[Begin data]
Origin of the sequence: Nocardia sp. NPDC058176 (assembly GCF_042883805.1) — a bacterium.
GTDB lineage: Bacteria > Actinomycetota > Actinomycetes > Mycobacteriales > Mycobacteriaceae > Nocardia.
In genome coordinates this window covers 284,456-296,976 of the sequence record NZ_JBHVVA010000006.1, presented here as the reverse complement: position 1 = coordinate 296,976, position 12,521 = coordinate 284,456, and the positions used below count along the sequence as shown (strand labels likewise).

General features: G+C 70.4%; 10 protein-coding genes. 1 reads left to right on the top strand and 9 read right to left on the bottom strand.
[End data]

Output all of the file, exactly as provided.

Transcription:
Origin of the sequence: Nocardia sp. NPDC058176 (assembly GCF_042883805.1) — a bacterium.
GTDB lineage: Bacteria > Actinomycetota > Actinomycetes > Mycobacteriales > Mycobacteriaceae > Nocardia.
In genome coordinates this window covers 284,456-296,976 of the sequence record NZ_JBHVVA010000006.1, presented here as the reverse complement: position 1 = coordinate 296,976, position 12,521 = coordinate 284,456, and the positions used below count along the sequence as shown (strand labels likewise).

General features: G+C 70.4%; 10 protein-coding genes. 1 reads left to right on the top strand and 9 read right to left on the bottom strand.